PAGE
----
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Avocados May Help Combat Metabolic Syndrome

The peel, seed, flesh, and leaves of avocados have differing effects on components of metabolic syndrome

by Wiley
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Avocados in treeAccording to studies reported in the literature, avocados have the most beneficial effects on lipid profiles.Photo credit: B.navez, Wikimedia CommonsA new review investigates the effects of avocados on different components of metabolic syndrome, which is a clustering of risk factors including high blood sugar, cholesterol, blood pressure, and body mass index. These risk factors lead to an increased risk of type 2 diabetes and cardiovascular disease.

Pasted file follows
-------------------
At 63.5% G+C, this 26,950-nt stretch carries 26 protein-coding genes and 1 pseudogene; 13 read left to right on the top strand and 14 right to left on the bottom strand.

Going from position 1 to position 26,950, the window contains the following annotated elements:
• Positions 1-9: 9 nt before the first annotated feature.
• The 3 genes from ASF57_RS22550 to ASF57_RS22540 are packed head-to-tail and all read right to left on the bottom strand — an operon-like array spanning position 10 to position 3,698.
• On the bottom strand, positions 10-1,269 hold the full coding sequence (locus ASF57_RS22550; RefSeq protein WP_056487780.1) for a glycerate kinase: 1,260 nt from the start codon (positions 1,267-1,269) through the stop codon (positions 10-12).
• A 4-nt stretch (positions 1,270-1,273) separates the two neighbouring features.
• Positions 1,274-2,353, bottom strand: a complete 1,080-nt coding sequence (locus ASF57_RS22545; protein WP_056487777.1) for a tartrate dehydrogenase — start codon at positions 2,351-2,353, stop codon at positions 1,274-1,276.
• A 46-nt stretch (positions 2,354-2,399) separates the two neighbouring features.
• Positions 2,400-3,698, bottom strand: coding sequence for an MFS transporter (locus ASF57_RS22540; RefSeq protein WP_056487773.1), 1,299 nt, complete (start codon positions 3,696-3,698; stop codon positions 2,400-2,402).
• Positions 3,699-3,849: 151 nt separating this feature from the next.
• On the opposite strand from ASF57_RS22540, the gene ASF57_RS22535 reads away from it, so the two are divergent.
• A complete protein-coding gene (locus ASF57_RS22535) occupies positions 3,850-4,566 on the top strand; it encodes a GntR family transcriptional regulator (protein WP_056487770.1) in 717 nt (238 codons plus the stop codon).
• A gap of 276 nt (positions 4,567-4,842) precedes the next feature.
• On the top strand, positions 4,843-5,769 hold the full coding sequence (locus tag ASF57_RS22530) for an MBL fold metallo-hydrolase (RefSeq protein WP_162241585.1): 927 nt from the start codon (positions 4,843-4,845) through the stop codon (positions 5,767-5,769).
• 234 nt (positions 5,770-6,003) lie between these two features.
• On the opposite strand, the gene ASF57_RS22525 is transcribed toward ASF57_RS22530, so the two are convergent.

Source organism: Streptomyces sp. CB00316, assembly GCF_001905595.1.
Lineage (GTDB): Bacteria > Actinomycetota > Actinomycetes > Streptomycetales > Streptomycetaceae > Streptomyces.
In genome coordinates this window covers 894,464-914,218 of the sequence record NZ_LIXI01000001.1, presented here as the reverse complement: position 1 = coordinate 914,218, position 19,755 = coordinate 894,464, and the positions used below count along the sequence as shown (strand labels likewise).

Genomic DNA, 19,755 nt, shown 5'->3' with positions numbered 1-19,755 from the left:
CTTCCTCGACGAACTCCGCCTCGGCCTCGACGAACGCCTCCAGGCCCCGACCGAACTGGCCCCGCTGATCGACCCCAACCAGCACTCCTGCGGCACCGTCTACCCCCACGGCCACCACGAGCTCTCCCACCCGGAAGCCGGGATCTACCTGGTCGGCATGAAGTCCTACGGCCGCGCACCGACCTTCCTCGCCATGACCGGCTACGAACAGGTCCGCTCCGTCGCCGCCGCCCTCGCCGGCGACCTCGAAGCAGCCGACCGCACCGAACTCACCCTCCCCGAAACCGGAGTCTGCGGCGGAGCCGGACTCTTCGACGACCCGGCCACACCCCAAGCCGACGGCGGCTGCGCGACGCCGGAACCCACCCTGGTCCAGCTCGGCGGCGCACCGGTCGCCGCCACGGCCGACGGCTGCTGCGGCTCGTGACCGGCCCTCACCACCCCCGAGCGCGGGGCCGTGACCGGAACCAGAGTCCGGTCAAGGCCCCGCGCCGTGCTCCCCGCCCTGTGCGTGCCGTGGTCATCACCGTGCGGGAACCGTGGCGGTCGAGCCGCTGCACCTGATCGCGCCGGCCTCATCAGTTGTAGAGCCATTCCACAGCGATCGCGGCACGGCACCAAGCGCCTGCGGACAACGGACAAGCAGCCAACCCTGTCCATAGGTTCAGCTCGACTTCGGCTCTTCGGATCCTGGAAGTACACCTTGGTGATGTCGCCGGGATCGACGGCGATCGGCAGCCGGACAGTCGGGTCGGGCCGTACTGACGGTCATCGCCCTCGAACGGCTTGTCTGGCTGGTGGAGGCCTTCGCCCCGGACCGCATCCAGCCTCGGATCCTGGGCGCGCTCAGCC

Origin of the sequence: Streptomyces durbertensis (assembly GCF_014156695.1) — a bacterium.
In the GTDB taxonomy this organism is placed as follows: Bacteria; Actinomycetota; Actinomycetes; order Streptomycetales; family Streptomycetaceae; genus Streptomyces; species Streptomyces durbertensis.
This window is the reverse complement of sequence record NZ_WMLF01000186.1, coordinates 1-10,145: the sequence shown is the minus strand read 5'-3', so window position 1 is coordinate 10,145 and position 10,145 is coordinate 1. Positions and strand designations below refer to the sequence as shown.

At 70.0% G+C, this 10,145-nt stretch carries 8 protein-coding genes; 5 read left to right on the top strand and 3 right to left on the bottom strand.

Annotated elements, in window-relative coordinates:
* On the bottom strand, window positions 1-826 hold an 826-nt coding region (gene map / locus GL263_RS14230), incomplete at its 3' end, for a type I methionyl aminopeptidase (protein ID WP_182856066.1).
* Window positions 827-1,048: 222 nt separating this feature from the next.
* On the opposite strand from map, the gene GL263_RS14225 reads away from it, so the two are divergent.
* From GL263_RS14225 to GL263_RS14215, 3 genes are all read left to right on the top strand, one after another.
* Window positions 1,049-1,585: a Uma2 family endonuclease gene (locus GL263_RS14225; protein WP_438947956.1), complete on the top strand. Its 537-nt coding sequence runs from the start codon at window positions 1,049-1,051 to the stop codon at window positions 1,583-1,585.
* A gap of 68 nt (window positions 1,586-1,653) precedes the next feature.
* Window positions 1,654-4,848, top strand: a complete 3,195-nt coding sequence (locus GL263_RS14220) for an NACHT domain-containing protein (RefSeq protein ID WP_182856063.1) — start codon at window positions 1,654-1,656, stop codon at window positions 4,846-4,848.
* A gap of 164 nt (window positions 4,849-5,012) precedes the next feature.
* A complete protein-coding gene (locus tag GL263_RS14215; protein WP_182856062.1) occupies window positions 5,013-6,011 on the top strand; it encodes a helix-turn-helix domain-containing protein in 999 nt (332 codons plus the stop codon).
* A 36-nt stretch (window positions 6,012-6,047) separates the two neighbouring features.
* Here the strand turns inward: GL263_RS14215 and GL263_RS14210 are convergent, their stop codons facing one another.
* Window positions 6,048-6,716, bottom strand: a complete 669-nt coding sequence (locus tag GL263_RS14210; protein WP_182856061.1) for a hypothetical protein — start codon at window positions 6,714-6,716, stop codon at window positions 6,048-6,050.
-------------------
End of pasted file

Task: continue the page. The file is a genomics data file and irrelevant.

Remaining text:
According to studies reported in the literature, avocados have the most beneficial effects on lipid profiles, with changes to LDL-cholesterol, HDL-cholesterol, triglycerides, total cholesterol, and phospholipids.

The peel, seed, flesh, and leaves of avocados have differing effects on components of metabolic syndrome.

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"Avocado is a well-known source of carotenoids, minerals, phenolics, vitamins, and fatty acids," wrote the authors of the Phytotherapy Research review. "The lipid- lowering, antihypertensive, antidiabetic, anti-obesity, antithrombotic, antiatherosclerotic, and cardioprotective effects of avocado have been demonstrated in several studies."